Students of Indian Origin shine at Intel ISEF contest

Students of Indian Origin shine at Intel ISEF contest

Students of Indian origin from the ninth through the 12th grade have won Special Awards at the 2016 Intel International Science and Engineering Fair, organized by the Society for Science and the Public in partnership with the Intel Foundation. The teen winners, who won awards or recognition from more than one association or organization, are comprised of high school students who won a top prize at a local, regional, state or national science fair.

Receiving a first place award of $2,500 for her Sustainable Urban Design project from the Alcoa Foundation was Naveena Bontha, 16, of Richland, Wash., while the second spot was won by Pujan Sanjaykumar Patel, 16, of Rochester, Minnesota, who earned $1,500 for his Sustainable Design In Transportation project.

Megha Vyakaranam, 15, from Independence High School in Frisco, Texas, won the Ricoh USA Inc.’s Ricoh Sustainable Development Award of $12,500, for her project, “A Super Soaker for Greenhouse Gas: The Design and Synthesis of a Novel Metal Organic Framework for Adsorption and Storage of Gases like CO2.”

Vineet Edupuganti, of Portland, Oregon, took home the American Chemical Society’s first prize of $4,000 for his project, “Fabrication, Characterization, and Modeling of a Biodegradable Battery for Transient Electronics”; Anjali Chakradhar, of Lincroft, New Jersey, won the American Association of Pharmaceutical Scientists’ fourth prize of $250; Harish Palani, of Portland, Oregon, won the American Geosciences Institute’s third place award of $500; and Siona Prasad, of Alexandria, Virginia, won the American Intellectual Property Law Association’s first place award of $1,000.

A second place award of $1,000 from the American Physiological Society went to Aarushi Iris Pendharkar, 14, of Worcester, Mass.

Sapna K. Patel and Nikhil Sanjay Patel, of Oviedo, Florida, walked away with the American Psychological Association’s top awards. While Sapna won the first award of $1,500, Nikhil grabbed the third spot winning $500. Divya Vatsa, of Scottsdale, Arizona, also placed third.

The American Society for Horticultural Science presented a $500 award to Ambika Murali, of Pago Pago, American Samoa, while the American Statistical Association gave a second place award of $1,000 to Swetha Revanur, of San Jose, Calif.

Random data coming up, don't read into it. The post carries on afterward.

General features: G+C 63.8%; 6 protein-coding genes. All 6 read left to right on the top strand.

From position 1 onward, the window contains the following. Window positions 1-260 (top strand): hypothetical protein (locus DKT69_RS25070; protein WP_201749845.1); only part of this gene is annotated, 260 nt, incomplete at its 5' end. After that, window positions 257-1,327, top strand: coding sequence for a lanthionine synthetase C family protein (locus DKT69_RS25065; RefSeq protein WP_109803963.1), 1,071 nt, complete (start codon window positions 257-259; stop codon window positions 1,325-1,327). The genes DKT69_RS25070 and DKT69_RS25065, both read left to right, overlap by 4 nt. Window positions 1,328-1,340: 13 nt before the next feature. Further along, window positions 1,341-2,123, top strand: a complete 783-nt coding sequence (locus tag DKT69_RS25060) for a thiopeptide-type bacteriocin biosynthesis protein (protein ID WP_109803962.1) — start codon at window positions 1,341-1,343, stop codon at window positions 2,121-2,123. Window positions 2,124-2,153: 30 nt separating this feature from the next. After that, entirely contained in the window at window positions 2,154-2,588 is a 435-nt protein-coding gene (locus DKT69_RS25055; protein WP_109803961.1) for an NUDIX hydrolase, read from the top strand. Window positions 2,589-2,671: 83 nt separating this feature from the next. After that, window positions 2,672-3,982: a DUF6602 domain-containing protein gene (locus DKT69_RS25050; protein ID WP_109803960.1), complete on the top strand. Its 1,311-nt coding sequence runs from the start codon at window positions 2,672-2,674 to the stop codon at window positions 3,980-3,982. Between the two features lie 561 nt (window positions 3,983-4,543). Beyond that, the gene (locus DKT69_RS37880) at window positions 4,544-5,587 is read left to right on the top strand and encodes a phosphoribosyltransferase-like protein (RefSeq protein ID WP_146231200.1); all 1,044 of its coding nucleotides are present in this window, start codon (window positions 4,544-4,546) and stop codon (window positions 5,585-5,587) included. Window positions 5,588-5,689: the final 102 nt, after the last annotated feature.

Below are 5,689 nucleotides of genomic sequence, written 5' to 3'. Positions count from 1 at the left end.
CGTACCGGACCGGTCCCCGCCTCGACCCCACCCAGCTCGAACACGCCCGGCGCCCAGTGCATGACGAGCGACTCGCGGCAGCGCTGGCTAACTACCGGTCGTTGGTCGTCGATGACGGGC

Indian American winners of Arizona State University’s Intel ISEF Scholarship were: Divya Vatsa, of Scottsdale, Arizona; Ritika Bharati, Vedik Navale and Sachin Ganesh Konan of Chandler, Arizona; and Pujan Sanjaykumar Patel, of Rochester, Minnesota.

Shishir Dholakia and Shashank Dholakia, of Adrian C. Wilcox High School in Santa Clara, Calif., won the Astronomical Society of the Pacific and the American Astronomical Society’s Priscilla and Bart Bok first award of $1,000 for their project, “A Search and Exploration of Multi-Exoplanet Systems Using Novel Photometric and TTV Algorithms for the K2 Mission.”

ASU Rob and Melani Walton Sustainability Solutions Initiatives’ first prize of $2,500 went to Shantanu Jakhete, of Stuart, Florida. Drexel University’s full tuition scholarship was won by Ananya Satyawadi, of Pittsburgh, Pa; Aditya Jog, of Mason, Ohio; and Arjun Srinivasan Ramani, of West Lafayette, Indiana. An all expense paid trip from the European Organization for Nuclear Research-CERN to tour CERN was given to Rucha Joshi, of Austin, Texas.

Vikul Gupta, of Portland, Oregon, won the Bruno Kessler Foundation Award; Vineet Shah, of Poolesville, Maryland, won GoDaddy’s $1,500 Forward Thinker Award; and Rahul Ramesh, of Chandler, Arizona, won GoDaddy’s $1,500 Mobile Application Award. Google’s Thinking Big Award went to Shreyas Kapur, of Delhi, India.

Karthik Yegnesh, of Eagleville, Pa., took home the K. T. Li Foundation’s Special Award of $1,000, scoring second place; Columbia, South Carolina-based Sarayu K. Das and Portland, Oregon-based Chaitanya Dasharathi Karamchedu, won King Abdul-Aziz & his Companions Foundation for Giftedness and Creativity’s $1,000 award for Water Technology; Karthik Yegnesh, of Eagleville, Pa., won Mu Alpha Theta, National High School and Two-Year College Mathematics Honor Society’s first prize of $1,500; while Arvind Krishna Ranganathan, from Mumbai, India, grabbed the second spot winning $1,000.

The National Aeronautics and Space Administration’s top award of $5,000 was won by Shishir Dholakia and Shashank Dholakia, of Santa Clara, Calif.; Nikhil Murthy from Portland, Oregon, won the second prize of $2,000; and Eshika Saxena of Bellevue, Wash., and Delhi, India’s Shreyas Kapur, came in third, each earning $1,000.

Shreveport, Louisiana-based Meghana Srivyas Rao won the National Anti-Vivisection Society’s second prize of $2,000, while Dublin, Ohio-based Rama Nidhya Balasubramaniam won a third place prize of $1,000.

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